Introduction to Stars and Planets

Introduction to Stars and Planets

An activities-based exploration

Alan Hirshfeld


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How do astronomers know what they know about the stars and planets? That is the question behind today’s rapid pace of cosmic discovery, for every new finding rests upon a centuries-long foundation of astronomical practice. Introduction to Stars and Planets: An activities-based exploration reveals the methods by which Earthbound observers have deduced the physical attributes of celestial bodies, whether situated within our solar neighborhood or at the far ends of the galaxy. The book’s 28 mildly mathematical activities invite readers to carry out the essential work of the astronomer by utilizing real observational data sets and high-quality celestial photographs to establish the innate properties of a range of cosmic systems. Taken in sequence, these activities illustrate the epic advancement of stellar and planetary astronomy over the past century, up to the present day.

Key Features

  • Wide-ranging topical coverage of both historical and up-to-the-minute aspects of astronomical discovery
  • Uses a learning-by-doing approach
  • Structured, goal-oriented framework centered on the methods and physical principles by which astronomers study the universe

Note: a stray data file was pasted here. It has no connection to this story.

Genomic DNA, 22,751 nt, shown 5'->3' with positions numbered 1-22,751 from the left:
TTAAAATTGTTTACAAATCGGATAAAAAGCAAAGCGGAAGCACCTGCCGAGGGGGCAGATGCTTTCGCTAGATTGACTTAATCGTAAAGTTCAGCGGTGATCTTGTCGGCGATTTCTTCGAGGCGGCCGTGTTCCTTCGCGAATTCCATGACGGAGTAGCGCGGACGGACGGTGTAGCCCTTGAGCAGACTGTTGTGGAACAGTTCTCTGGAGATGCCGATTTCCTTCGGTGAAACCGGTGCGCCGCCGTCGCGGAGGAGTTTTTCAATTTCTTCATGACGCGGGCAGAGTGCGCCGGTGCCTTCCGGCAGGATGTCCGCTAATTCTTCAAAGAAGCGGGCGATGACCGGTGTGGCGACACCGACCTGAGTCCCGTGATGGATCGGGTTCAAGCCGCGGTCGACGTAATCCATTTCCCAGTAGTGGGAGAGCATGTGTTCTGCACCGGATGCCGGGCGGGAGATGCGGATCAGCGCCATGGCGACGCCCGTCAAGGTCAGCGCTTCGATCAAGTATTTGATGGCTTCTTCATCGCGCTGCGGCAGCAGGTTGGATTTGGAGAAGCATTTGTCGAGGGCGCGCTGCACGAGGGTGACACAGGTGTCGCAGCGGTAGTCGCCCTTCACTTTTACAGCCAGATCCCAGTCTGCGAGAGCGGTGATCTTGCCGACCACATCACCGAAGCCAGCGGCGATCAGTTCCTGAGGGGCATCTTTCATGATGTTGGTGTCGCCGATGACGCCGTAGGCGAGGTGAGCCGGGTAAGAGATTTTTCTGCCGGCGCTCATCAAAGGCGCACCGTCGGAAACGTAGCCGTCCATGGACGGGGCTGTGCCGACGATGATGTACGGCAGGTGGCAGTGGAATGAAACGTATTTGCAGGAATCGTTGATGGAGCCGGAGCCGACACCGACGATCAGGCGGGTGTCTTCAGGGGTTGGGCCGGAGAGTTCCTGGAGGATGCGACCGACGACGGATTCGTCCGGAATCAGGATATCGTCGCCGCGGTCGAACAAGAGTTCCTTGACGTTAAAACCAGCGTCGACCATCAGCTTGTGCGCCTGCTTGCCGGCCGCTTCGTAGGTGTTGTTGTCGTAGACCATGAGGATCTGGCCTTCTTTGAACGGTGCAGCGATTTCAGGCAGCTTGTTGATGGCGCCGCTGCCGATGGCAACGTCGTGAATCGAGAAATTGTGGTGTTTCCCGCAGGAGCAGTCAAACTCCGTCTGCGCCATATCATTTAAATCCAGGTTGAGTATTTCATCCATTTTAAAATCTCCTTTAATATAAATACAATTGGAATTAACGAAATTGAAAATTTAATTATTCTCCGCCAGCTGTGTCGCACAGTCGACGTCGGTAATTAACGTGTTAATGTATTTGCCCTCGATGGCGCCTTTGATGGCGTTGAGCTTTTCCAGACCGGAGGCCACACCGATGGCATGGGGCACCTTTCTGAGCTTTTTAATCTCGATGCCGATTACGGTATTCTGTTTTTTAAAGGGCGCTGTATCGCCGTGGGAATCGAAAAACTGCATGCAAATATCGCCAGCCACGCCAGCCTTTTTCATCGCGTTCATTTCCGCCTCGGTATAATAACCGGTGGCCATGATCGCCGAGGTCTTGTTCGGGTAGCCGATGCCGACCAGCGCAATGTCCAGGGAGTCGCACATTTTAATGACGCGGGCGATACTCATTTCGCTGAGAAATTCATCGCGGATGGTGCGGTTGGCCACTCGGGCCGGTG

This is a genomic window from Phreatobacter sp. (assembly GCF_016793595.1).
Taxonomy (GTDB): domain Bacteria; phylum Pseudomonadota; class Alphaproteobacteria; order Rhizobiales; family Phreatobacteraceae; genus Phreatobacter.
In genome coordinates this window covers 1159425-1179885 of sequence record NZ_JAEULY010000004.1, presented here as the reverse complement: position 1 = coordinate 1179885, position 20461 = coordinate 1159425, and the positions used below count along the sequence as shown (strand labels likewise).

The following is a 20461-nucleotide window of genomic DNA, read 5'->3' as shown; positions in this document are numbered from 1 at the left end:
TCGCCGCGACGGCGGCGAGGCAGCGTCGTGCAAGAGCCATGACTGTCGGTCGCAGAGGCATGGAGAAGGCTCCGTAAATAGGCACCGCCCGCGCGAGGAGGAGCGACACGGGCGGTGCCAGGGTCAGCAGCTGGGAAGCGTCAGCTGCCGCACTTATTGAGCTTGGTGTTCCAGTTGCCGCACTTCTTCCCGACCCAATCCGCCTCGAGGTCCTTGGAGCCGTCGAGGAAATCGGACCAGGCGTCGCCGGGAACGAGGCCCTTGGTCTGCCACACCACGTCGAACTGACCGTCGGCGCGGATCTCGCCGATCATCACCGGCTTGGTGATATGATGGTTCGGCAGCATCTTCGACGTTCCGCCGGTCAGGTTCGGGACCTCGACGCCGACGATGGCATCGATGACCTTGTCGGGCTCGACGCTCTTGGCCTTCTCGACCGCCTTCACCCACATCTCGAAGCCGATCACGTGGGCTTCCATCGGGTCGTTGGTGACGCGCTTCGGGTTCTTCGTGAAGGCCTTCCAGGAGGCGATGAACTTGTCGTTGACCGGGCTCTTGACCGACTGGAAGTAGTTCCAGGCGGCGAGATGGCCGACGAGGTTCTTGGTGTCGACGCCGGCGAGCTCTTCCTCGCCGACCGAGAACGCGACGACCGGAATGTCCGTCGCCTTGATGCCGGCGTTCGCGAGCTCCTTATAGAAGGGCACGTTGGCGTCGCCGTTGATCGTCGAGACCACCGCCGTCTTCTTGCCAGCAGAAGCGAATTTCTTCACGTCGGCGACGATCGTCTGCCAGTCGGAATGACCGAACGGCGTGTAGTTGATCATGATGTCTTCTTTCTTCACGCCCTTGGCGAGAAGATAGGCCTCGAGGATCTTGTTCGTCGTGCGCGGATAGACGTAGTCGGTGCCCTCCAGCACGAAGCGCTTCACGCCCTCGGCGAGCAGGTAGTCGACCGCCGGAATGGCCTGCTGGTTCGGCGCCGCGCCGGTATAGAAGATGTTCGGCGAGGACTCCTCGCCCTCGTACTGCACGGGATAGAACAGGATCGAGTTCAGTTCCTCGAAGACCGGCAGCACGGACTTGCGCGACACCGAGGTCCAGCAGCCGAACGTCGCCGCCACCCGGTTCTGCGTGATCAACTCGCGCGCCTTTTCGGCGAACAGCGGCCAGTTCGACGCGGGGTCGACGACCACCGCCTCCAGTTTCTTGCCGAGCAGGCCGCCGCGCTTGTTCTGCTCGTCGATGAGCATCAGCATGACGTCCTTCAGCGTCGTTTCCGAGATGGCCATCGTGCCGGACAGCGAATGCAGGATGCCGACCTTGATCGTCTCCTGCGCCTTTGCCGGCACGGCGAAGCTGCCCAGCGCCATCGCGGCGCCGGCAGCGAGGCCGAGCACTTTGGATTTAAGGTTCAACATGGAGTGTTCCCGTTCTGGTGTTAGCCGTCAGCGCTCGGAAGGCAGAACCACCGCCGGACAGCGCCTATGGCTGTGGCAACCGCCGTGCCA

• Provides real-time educational feedback to students
  • Introduces elementary mathematics for students to gain a truer sense of the work astronomers do

An excellent primer for early-years undergraduates, this book contains a large number of short chapters on the Sun, stars, and planets, each followed by a number of exercises in the form of worksheets for the student. It could reasonably be used by individual students (especially in the current covid crisis) or by teachers to supplement their lessons.

The Observatory, Vol. 141 2021 June


Alan Hirshfeld:

Alan Hirshfeld, Professor of physics at the University of Massachusetts Dartmouth, is Chair of the American Astronomical Society’s Historical Astronomy Division and a longtime Associate of the Harvard College Observatory. He is the author of Parallax: The Race to Measure the Cosmos; The Electric Life of Michael Faraday; Eureka Man: The Life and Legacy of Archimedes; Astronomy Activity and Laboratory Manual; and Starlight Detectives: How Astronomers, Inventors, and Eccentrics Discovered  the  Modern Universe. He is a regular book reviewer for The Wall Street Journal and writes and lectures frequently on science history and discovery. Visit the author’s website at